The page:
Using DuckDB to query beneficial ownership data in Parquet files
This notebook is to demonstrate how to use DuckDB to query beneficial ownership data published in line with version 0.2 of the Beneficial Ownership Data Standard developed by Open Ownership and Open Data Services. This is made possible thanks to DuckDB's features which allow direct querying of Parquet and csv files. Open Ownership's data analysis tools help anyone use public beneficial ownership data published in line with the Beneficial Ownership Data Standard by republishing that data in formats including Parquet, csv, SQLite and JSON.
To install DuckDB, you need to run `pip install duckdb` on your computer or in a notebook. Some environments have it set up already.
--2023-05-31 12:15:17-- https://s3.eu-west-1.amazonaws.com/oo-bodsdata/data/slovakia/parquet.zip Resolving s3.eu-west-1.amazonaws.com (s3.eu-west-1.amazonaws.com)... 188.8.131.52, 184.108.40.206, 220.127.116.11, ... Connecting to s3.eu-west-1.amazonaws.com (s3.eu-west-1.amazonaws.com)|18.104.22.168|:443... connected. HTTP request sent, awaiting response... 200 OK Length: 7297193 (7.0M) [application/zip] Saving to: ‘parquet.zip.2’ parquet.zip.2 100%[===================>] 6.96M 11.5MB/s in 0.6s 2023-05-31 12:15:18 (11.5 MB/s) - ‘parquet.zip.2’ saved [7297193/7297193] Archive: parquet.zip inflating: person_statement.parquet inflating: person_names.parquet inflating: person_identifiers.parquet inflating: person_nationalities.parquet inflating: person_addresses.parquet inflating: entity_statement.parquet inflating: entity_identifiers.parquet inflating: entity_addresses.parquet inflating: ooc_statement.parquet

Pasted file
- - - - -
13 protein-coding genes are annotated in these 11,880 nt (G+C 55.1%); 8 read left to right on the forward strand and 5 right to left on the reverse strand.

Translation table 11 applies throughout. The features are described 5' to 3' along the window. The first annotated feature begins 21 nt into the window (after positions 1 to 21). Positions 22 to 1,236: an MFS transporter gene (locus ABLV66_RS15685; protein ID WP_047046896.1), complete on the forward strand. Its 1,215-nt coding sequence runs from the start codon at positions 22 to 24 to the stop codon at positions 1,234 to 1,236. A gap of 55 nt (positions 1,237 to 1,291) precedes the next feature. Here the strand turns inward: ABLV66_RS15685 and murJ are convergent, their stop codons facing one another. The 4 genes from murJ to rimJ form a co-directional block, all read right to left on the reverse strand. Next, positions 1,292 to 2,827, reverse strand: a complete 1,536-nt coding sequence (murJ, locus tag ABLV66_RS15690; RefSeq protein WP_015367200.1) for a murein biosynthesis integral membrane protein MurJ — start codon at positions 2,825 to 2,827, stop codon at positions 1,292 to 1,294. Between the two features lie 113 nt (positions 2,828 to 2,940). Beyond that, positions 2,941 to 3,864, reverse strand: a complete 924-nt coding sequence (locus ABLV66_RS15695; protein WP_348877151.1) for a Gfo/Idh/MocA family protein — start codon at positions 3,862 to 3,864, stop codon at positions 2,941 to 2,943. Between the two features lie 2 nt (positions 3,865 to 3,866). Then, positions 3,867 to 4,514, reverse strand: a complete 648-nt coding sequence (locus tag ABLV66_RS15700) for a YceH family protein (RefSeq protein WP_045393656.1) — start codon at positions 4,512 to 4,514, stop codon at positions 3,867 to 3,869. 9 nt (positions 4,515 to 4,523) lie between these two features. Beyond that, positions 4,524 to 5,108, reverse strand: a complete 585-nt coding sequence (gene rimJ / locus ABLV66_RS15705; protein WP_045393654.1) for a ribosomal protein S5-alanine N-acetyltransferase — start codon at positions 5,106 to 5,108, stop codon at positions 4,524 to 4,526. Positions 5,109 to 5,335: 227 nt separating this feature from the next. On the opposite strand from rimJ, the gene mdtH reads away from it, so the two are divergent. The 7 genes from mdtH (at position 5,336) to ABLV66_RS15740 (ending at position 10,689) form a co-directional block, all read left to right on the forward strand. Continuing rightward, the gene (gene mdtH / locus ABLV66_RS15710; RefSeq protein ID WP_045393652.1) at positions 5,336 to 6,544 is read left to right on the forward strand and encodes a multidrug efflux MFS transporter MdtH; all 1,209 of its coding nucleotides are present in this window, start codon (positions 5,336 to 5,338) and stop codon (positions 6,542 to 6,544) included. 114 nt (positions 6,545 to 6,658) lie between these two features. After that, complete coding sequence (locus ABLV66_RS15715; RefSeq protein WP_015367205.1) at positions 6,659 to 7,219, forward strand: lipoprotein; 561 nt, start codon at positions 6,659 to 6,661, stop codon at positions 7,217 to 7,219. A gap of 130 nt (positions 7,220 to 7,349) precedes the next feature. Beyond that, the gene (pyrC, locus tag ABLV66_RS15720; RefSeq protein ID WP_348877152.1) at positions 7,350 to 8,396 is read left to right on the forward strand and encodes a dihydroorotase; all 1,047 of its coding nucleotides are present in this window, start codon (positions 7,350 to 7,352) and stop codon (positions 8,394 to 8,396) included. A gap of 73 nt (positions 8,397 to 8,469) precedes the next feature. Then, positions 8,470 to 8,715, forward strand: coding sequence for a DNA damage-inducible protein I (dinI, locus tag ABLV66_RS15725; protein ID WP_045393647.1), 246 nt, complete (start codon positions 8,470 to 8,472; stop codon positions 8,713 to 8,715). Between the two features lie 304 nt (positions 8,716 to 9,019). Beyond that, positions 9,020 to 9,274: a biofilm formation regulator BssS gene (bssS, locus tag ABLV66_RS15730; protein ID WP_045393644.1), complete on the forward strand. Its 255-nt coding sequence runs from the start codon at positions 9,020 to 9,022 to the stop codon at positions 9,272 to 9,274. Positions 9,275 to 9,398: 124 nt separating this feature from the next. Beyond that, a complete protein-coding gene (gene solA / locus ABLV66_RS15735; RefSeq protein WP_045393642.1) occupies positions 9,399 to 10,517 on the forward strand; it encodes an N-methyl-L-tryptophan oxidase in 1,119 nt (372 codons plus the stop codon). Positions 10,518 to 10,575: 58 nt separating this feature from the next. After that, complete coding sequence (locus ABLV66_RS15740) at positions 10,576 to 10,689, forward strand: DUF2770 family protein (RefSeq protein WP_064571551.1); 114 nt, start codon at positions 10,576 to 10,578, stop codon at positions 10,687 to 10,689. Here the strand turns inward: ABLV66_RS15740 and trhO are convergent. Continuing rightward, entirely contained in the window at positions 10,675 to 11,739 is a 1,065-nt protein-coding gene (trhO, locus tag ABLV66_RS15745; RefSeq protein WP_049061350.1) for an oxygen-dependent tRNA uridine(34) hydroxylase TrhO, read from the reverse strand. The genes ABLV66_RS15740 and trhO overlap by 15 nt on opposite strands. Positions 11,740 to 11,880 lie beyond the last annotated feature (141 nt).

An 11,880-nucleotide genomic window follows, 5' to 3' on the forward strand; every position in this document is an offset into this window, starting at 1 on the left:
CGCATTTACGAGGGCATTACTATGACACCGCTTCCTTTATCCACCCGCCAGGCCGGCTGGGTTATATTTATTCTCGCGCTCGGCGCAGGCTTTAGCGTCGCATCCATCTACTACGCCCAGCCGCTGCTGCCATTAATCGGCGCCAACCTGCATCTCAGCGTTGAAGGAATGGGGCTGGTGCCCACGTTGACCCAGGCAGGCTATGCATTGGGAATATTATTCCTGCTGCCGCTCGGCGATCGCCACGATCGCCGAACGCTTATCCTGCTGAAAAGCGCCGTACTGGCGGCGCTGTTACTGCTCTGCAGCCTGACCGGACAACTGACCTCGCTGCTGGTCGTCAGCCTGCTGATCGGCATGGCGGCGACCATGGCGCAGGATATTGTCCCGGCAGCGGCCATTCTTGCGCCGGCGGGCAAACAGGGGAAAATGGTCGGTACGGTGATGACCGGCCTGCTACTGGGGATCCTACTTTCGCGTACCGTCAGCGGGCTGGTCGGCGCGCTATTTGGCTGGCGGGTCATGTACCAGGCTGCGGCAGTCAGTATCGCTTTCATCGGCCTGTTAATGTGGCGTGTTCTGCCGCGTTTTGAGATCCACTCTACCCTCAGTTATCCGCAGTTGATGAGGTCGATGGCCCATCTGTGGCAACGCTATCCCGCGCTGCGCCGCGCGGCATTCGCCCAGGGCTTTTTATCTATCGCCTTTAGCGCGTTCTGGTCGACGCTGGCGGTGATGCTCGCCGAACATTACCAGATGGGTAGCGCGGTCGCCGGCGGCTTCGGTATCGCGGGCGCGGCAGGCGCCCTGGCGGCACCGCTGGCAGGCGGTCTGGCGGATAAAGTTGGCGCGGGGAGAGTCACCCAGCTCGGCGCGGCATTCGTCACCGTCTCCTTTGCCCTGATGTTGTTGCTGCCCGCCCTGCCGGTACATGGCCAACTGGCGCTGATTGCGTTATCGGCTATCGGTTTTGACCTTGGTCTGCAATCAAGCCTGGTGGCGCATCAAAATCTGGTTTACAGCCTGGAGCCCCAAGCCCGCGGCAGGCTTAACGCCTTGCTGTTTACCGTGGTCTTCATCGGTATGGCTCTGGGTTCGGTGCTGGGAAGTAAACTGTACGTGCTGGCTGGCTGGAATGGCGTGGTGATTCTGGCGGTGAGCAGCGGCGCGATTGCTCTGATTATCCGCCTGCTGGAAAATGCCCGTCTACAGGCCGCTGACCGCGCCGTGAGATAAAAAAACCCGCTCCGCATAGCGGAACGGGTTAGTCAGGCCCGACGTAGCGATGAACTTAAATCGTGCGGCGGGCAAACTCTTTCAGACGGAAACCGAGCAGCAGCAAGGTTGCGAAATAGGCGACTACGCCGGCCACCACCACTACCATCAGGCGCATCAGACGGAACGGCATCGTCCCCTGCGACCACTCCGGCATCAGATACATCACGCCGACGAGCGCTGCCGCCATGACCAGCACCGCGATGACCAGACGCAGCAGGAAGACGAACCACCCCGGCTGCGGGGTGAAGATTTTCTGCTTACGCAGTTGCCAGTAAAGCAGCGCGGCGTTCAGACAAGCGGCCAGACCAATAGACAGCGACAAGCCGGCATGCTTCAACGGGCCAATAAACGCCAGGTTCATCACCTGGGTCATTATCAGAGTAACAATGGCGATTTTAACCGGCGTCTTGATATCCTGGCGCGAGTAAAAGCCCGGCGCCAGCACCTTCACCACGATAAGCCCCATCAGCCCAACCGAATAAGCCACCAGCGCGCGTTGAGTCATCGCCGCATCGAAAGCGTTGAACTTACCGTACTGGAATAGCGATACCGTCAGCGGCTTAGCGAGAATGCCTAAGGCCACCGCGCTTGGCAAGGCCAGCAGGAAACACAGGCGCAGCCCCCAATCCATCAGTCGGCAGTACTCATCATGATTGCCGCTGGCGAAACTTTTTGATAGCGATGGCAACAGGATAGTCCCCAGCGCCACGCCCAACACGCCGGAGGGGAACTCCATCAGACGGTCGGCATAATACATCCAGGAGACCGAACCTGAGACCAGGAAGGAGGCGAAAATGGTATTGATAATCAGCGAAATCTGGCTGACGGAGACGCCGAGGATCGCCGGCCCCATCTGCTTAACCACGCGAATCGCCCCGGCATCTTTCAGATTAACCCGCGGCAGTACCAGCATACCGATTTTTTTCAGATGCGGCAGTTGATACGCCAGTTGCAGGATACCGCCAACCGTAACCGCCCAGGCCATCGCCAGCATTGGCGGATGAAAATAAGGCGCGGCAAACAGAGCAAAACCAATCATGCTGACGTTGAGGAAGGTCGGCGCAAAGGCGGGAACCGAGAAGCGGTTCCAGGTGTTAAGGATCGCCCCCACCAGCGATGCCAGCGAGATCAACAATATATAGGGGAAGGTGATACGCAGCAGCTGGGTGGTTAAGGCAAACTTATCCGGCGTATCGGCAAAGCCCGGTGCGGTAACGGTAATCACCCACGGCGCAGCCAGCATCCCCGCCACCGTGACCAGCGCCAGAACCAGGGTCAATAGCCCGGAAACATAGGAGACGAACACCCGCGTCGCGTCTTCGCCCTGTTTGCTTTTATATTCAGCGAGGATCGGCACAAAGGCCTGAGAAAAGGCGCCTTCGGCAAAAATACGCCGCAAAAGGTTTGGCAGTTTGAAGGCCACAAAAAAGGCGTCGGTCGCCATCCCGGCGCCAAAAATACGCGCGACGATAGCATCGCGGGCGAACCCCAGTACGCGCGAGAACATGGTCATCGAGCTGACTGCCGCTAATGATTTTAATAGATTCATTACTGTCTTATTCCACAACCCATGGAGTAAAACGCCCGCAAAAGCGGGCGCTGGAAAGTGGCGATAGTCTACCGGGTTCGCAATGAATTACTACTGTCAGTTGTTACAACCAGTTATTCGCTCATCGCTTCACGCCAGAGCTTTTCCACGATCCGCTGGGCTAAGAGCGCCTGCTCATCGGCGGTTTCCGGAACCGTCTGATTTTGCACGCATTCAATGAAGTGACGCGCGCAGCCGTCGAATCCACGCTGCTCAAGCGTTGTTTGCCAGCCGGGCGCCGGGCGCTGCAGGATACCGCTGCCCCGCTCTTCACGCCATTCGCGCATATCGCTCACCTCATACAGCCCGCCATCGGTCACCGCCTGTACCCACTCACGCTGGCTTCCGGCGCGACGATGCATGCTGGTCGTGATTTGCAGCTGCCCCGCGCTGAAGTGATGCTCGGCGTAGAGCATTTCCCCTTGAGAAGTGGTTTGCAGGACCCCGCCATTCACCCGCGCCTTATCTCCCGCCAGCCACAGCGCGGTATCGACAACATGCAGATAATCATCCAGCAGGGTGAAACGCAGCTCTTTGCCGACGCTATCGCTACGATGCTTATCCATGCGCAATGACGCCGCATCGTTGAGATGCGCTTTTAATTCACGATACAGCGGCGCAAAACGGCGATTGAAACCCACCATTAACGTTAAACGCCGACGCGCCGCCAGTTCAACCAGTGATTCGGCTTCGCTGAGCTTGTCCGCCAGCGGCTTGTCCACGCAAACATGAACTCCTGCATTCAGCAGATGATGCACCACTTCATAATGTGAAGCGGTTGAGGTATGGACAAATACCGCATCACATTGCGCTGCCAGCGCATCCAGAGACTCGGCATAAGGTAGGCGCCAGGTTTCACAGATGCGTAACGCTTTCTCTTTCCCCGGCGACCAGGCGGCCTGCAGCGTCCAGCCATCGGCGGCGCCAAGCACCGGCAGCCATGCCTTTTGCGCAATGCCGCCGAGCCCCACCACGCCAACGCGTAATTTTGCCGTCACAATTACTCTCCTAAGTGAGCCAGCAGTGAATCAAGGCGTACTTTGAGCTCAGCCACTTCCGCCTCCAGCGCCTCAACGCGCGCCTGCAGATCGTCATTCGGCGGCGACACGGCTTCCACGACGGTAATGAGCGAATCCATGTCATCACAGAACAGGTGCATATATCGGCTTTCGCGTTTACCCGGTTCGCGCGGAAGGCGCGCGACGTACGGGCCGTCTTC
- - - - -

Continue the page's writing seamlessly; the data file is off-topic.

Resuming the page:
DuckDB supports different methods to sample data which is useful for analysing large datasets.
DuckDB supports SQL syntax very similar to Postgres and has similar (some more and some less) features. You can query the Parquet files directly by specifying the file name. This query shows each person statement that has some direct beneficial ownership interest in an entity:
Saving and using results
To save to a Pandas 'dataframe' it is as simple as:
However, a dataframe needs to exist in memory and if you are working with larger datasets this may not be possible. It is also possible to copy the results to a new Parquet file that you can then work with. This creates a new Parquet file `all_person_names.parquet` which aggregates all person names and comma separates them if one person has multiple names.
You can then use the results using this new file. The below query is the same as the one above but also joins to the names table getting out the names for the people in the beneficial ownership relationship: